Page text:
This Land is Your Land
Woodie Guthrie’s “This Land is Your Land” is perhaps the most celebrated love song for the varied wonders of American terrain. Although its verses reveal Guthrie’s love for the land, the song’s title and catchy refrain, “this land was made for you and me,” express how many of us relate to the land: as something we possess.
In contrast, Parshat Behar offers a very different paean to the land, as it describes the precepts of Shmitah (the sabbatical year). It states that when the people arrive in the Land of Israel, the land must observe a Sabbath—a rest. The people may “work” their land for six years, but during the seventh year, they are forbidden to prune or sow, and can eat only what the land produces naturally.
Of all of the details of Shmitah, what stands out to me is that it is not the people who are first commanded to observe Shmitah, but rather the land itself! In fact, the mitzvot incumbent upon the people are presented only after and secondary to the declaration mandating the land’s Sabbath, dictating that the Israelites act in a way that enables the land, personified, to rest.
This notion challenges the way so many of us understand ourselves in relation to the land, how we treat it, and what we derive from it today. We generally assume that humans, in a position of power, can use the land as an important commodity from which to procure the resources we desire. But Behar pushes us to see our relationship with the land as we see ourselves: living, commanded by God and deserving of rest. With that, the land and humans are equalized, allowing us to move beyond our perception of land as something only to be controlled or dominated and into a symbiotic relationship that is sustainable for both of us.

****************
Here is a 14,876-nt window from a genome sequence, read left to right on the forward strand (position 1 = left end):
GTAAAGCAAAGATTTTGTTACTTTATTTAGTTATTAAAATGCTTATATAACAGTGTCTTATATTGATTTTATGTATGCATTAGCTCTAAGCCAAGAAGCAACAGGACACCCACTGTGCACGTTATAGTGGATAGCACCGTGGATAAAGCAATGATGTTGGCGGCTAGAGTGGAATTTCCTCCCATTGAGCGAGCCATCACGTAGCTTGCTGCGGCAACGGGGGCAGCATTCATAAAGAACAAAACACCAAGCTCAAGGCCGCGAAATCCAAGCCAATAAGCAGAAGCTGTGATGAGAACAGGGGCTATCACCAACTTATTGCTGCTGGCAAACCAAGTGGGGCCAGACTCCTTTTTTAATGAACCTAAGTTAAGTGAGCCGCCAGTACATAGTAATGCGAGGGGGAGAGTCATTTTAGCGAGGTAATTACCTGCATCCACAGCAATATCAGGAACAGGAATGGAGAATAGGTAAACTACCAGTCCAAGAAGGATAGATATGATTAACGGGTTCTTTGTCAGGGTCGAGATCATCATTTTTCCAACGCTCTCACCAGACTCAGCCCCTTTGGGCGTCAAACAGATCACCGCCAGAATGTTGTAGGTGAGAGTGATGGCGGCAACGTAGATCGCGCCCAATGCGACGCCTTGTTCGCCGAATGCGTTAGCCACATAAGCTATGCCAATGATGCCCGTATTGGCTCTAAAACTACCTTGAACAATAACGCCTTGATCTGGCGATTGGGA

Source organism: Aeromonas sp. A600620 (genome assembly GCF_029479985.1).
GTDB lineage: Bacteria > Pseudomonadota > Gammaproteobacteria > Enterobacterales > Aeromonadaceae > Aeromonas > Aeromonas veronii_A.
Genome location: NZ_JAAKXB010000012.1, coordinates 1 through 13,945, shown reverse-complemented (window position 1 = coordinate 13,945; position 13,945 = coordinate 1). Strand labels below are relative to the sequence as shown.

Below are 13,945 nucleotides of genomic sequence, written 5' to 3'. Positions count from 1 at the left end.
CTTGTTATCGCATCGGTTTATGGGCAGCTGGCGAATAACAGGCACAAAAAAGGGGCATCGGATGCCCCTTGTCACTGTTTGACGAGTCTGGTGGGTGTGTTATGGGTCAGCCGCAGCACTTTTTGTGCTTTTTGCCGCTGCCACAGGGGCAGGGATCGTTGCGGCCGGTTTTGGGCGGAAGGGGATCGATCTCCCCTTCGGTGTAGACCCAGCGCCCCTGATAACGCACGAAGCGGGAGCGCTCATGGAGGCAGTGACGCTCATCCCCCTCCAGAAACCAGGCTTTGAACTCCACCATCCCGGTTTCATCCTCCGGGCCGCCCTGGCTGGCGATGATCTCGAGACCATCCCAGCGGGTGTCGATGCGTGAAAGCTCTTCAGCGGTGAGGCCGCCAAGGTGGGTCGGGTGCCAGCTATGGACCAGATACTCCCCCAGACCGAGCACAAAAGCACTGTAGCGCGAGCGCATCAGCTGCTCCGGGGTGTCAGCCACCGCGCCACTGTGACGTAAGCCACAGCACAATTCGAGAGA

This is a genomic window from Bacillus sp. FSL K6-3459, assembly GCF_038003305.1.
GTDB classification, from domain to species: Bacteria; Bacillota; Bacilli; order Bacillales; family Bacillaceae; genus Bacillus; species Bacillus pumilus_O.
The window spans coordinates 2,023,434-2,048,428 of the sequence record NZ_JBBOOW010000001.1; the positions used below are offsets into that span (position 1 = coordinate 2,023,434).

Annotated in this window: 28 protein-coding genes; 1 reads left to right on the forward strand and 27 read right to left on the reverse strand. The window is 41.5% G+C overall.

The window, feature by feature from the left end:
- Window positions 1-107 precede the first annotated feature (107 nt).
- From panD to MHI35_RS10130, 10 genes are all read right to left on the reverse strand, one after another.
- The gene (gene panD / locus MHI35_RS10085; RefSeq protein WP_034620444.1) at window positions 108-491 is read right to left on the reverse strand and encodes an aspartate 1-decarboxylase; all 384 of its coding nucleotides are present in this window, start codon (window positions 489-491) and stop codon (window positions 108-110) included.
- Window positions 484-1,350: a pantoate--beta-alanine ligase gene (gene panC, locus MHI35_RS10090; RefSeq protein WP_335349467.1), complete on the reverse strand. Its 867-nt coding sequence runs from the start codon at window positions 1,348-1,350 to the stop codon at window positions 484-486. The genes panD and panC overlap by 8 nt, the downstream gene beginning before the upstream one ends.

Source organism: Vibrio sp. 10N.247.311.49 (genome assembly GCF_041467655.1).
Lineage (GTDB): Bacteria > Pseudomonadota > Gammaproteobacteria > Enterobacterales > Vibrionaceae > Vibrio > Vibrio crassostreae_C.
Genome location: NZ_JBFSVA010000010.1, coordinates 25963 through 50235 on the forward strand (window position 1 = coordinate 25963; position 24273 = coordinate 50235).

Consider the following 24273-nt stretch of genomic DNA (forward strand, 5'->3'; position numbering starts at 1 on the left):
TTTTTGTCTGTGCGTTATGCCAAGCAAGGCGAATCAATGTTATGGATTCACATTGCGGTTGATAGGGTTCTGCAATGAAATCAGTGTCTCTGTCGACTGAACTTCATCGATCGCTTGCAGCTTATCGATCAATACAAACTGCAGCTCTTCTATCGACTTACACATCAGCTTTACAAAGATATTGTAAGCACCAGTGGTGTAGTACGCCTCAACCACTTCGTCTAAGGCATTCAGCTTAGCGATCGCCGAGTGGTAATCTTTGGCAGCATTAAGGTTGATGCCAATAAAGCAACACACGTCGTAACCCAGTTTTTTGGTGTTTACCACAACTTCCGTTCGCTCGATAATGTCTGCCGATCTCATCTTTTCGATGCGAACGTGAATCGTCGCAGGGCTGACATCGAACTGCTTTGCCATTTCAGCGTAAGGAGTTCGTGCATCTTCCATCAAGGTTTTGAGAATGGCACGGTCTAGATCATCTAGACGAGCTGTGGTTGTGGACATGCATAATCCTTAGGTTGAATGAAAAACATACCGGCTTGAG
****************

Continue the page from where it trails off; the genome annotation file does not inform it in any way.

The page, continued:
The organic and holistic link between humanity and the land is encoded in our earliest history and understanding of our origins. In the Torah’s second creation narrative, God creates the land and then a human, made literally of the earth, to fill the need for the land’s care. In this story, far from being permitted to exploit the land, humans were created from the land and charged with protecting it. The interconnectedness of humans and the land is emphasized again with the Torah’s depiction of Cain’s murder of his brother. Here, even though the crime reflects the sinful actions of a human being toward another, the land also suffers; it is personified as swallowing Abel’s blood and becomes toxic itself, mirroring the death of Abel. This powerful early example reminds us of the ways in which we and the land are intertwined.
Unfortunately, modern economic forces make sustaining a holistic, interconnected relationship with the land notably difficult. Our insatiable desire for natural resources like gas, minerals and water has depleted the land, especially in the Global South, where much of the world’s relatively untouched territory remains. The traditional societies who live holistically and symbiotically on these lands are finding their ways of life threatened by the encroachment of development that seeks to possess the earth and subdue it.